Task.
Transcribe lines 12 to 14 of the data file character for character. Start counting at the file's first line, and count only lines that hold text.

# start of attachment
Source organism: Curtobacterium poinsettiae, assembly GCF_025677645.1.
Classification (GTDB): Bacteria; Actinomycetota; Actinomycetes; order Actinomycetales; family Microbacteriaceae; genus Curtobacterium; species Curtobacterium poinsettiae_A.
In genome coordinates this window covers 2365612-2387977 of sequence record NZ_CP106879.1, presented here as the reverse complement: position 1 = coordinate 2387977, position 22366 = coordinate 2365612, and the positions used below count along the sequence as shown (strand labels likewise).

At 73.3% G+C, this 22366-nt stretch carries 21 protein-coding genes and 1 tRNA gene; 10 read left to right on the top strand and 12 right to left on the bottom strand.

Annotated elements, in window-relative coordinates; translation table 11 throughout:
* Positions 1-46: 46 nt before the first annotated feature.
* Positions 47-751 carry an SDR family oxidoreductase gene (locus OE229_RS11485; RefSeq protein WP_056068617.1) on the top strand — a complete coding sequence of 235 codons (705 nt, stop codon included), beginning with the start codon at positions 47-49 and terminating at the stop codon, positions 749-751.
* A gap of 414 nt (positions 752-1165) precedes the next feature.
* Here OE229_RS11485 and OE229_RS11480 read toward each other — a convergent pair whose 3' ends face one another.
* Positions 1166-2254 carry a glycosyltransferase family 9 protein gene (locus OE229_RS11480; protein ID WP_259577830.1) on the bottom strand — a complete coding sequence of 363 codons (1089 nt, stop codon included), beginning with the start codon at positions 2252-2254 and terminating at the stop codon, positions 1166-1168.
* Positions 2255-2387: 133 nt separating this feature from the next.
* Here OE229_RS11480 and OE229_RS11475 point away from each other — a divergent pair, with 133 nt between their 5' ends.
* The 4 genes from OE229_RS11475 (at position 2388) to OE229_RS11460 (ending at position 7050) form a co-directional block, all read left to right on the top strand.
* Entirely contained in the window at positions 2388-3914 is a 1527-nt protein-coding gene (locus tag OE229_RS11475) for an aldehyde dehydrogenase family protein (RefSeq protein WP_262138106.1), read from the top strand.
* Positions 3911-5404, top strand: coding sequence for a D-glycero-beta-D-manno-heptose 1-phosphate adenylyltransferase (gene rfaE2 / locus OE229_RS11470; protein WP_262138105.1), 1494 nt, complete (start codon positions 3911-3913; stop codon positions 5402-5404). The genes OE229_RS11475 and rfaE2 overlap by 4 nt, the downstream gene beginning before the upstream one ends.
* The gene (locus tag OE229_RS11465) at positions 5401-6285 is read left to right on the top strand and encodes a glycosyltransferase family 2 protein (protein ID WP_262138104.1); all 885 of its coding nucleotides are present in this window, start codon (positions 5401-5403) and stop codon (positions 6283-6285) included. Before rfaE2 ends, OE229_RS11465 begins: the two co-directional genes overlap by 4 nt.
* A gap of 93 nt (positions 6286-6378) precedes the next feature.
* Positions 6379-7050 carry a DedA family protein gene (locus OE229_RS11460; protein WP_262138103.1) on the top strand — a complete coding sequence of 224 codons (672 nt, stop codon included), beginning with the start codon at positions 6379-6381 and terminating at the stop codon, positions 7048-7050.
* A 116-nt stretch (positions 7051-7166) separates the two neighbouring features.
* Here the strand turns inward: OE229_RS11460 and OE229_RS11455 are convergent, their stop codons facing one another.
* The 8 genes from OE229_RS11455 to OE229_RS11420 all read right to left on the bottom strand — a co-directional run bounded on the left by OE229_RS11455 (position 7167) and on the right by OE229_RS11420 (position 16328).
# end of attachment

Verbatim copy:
* Here OE229_RS11480 and OE229_RS11475 point away from each other — a divergent pair, with 133 nt between their 5' ends.
* The 4 genes from OE229_RS11475 (at position 2388) to OE229_RS11460 (ending at position 7050) form a co-directional block, all read left to right on the top strand.
* Entirely contained in the window at positions 2388-3914 is a 1527-nt protein-coding gene (locus tag OE229_RS11475) for an aldehyde dehydrogenase family protein (RefSeq protein WP_262138106.1), read from the top strand.